21. Almost to th’ heart’s

Arcite

69
  1.                        Our uncle Creon.

Palamon

70 - 82
  1.                  He,
  2. A most unbounded tyrant, whose successes
  3. Makes heaven unfear’d, and villainy assured
  4. Beyond its power there’s nothing; almost puts
  5. Faith in a fever, and deifies alone
  6. Voluble chance; who only attributes
  7. The faculties of other instruments
  8. To his own nerves and act; commands men service,
  9. And what they win in’t, boot and glory; one
  10. That fears not to do harm; good, dares not. Let
  11. The blood of mine that’s sib to him be suck’d
  12. From me with leeches! Let them break and fall
  13. Off me with that corruption!

Arcite

83 - 88
  1.                              Clear-spirited cousin,
  2. Let’s leave his court, that we may nothing share
  3. Of his loud infamy; for our milk
  4. Will relish of the pasture, and we must
  5. Be vile, or disobedientnot his kinsmen
  6. In blood unless in quality.

Palamon

89 - 95
  1.                             Nothing truer.
  2. I think the echoes of his shames have deaf’d
  3. The ears of heav’nly justice. Widows’ cries
  4. Descend again into their throats, and have not
  5. Due audience of the gods.
  6. Enter Valerius.
  7.                           Valerius!

Valerius

96 - 100
  1. The King calls for you; yet be leaden-footed
  2. Till his great rage be off him. Phoebus, when
  3. He broke his whipstock and exclaim’d against
  4. The horses of the sun, but whisper’d, to
  5. The loudness of his fury.

Palamon

101 - 102
  1.                           Small winds shake him.
  2. But what’s the matter?

Valerius

103 - 106
  1. Theseus (who where he threats appalls) hath sent
  2. Deadly defiance to him, and pronounces
  3. Ruin to Thebes; who is at hand to seal
  4. The promise of his wrath.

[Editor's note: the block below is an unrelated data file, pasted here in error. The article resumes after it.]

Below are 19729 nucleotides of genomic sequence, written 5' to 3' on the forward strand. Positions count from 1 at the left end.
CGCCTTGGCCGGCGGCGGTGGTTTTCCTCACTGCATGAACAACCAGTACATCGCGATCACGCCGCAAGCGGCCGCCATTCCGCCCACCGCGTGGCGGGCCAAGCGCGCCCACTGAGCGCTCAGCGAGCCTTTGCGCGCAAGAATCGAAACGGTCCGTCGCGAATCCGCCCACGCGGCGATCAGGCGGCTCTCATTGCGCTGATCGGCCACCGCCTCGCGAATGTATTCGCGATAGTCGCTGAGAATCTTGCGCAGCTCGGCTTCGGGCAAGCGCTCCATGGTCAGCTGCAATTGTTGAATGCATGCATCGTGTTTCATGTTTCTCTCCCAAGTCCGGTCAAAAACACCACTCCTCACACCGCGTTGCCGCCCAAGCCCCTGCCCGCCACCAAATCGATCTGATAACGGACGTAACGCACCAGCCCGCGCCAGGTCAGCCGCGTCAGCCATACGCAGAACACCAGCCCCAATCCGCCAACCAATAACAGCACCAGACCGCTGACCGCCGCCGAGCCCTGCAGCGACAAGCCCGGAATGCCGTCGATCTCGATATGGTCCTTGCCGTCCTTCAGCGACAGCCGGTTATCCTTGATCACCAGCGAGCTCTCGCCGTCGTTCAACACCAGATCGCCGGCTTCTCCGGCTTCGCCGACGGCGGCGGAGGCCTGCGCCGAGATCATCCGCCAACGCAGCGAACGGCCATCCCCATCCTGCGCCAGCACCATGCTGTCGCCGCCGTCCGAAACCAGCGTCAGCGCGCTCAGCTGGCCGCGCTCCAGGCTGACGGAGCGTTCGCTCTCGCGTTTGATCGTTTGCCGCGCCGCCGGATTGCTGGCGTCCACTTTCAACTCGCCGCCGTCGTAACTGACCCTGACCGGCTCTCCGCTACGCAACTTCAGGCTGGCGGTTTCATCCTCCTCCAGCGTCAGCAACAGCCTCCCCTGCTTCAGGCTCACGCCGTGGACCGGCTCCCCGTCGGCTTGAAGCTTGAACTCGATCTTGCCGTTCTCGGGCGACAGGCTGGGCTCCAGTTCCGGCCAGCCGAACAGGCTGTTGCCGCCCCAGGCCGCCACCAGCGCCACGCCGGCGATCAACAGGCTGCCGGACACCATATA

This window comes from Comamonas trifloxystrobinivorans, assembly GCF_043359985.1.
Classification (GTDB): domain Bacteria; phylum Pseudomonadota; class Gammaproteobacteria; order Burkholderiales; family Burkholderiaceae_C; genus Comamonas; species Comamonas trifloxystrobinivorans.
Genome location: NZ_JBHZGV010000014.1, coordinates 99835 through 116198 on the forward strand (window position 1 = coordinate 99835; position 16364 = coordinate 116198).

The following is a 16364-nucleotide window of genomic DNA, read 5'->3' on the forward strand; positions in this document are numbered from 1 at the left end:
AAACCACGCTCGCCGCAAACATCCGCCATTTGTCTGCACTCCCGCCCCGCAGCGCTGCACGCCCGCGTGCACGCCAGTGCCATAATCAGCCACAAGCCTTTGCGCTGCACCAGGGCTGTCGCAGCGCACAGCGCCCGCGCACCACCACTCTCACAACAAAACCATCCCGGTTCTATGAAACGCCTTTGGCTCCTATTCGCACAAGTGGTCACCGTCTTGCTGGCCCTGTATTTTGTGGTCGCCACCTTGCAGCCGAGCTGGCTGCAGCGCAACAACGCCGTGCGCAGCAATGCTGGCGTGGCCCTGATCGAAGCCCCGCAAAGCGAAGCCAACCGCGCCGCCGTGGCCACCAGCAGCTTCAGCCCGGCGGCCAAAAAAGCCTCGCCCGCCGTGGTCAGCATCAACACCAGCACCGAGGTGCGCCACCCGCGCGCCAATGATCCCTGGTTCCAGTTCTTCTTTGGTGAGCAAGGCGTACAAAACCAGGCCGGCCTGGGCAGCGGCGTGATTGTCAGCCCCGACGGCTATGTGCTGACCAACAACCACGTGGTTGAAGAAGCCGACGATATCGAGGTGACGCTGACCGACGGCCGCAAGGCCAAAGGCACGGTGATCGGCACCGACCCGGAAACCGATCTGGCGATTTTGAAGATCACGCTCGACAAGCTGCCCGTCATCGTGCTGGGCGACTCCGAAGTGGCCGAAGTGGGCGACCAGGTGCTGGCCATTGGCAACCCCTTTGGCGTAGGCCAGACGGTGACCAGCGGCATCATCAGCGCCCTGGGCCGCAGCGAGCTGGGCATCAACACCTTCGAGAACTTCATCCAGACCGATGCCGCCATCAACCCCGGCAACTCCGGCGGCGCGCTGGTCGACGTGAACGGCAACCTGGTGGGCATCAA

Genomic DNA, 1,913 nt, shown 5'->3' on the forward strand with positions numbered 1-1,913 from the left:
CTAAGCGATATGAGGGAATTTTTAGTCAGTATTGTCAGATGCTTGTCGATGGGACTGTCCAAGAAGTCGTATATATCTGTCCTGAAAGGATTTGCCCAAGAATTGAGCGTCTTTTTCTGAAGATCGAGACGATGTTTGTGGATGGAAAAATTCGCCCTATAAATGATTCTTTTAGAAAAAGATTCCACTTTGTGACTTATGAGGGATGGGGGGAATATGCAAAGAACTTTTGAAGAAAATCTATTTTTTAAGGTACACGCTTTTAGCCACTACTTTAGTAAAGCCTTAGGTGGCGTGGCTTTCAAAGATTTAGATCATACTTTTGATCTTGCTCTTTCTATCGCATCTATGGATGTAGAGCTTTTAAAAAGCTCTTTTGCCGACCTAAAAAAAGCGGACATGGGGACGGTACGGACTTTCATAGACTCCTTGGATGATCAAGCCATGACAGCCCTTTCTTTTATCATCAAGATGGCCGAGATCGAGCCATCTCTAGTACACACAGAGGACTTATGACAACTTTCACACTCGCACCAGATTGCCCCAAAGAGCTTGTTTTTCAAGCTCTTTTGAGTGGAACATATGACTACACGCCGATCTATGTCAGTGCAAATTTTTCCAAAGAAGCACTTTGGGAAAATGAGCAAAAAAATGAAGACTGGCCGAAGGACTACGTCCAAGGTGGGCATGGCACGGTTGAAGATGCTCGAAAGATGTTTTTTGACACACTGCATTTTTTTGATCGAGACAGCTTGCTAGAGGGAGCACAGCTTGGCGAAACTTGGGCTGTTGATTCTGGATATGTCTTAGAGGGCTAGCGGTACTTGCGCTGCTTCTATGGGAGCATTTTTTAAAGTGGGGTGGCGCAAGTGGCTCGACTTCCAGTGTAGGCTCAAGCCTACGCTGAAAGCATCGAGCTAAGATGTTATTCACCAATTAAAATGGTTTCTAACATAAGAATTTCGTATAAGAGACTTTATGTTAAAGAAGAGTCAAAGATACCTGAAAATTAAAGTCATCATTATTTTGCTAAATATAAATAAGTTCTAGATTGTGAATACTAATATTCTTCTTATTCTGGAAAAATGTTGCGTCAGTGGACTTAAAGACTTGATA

Arcite

107 - 112
  1.                           Let him approach.
  2. But that we fear the gods in him, he brings not
  3. A jot of terror to us. Yet what man
  4. Thirds his own worth (the case is each of ours),
  5. When that his action’s dregg’d with mind assur’d
  6. ’Tis bad he goes about.

Palamon

113 - 118
  1.                         Leave that unreason’d.
  2. Our services stand now for Thebes, not Creon.
  3. Yet to be neutral to him were dishonor;
  4. Rebellious to oppose; therefore we must
  5. With him stand to the mercy of our fate,
  6. Who hath bounded our last minute.

Arcite

119 - 121
  1.                                   So we must.
  2. Is’t said this war’s afoot? Or it shall be,
  3. On fail of some condition?

Valerius

122 - 124
  1.                            ’Tis in motion,
  2. The intelligence of state came in the instant
  3. With the defier.

Palamon

125 - 131
  1.                  Let’s to the King, who were he
  2. A quarter carrier of that honor which
  3. His enemy come in, the blood we venture
  4. Should be as for our health, which were not spent,
  5. Rather laid out for purchase. But alas,
  6. Our hands advanc’d before our hearts, what will
  7. The fall o’ th’ stroke do damage?

Arcite

132 - 135
  1.                                   Let th’ event,
  2. That never-erring arbitrator, tell us
  3. When we know all ourselves, and let us follow
  4. The becking of our chance.
  1. Exeunt.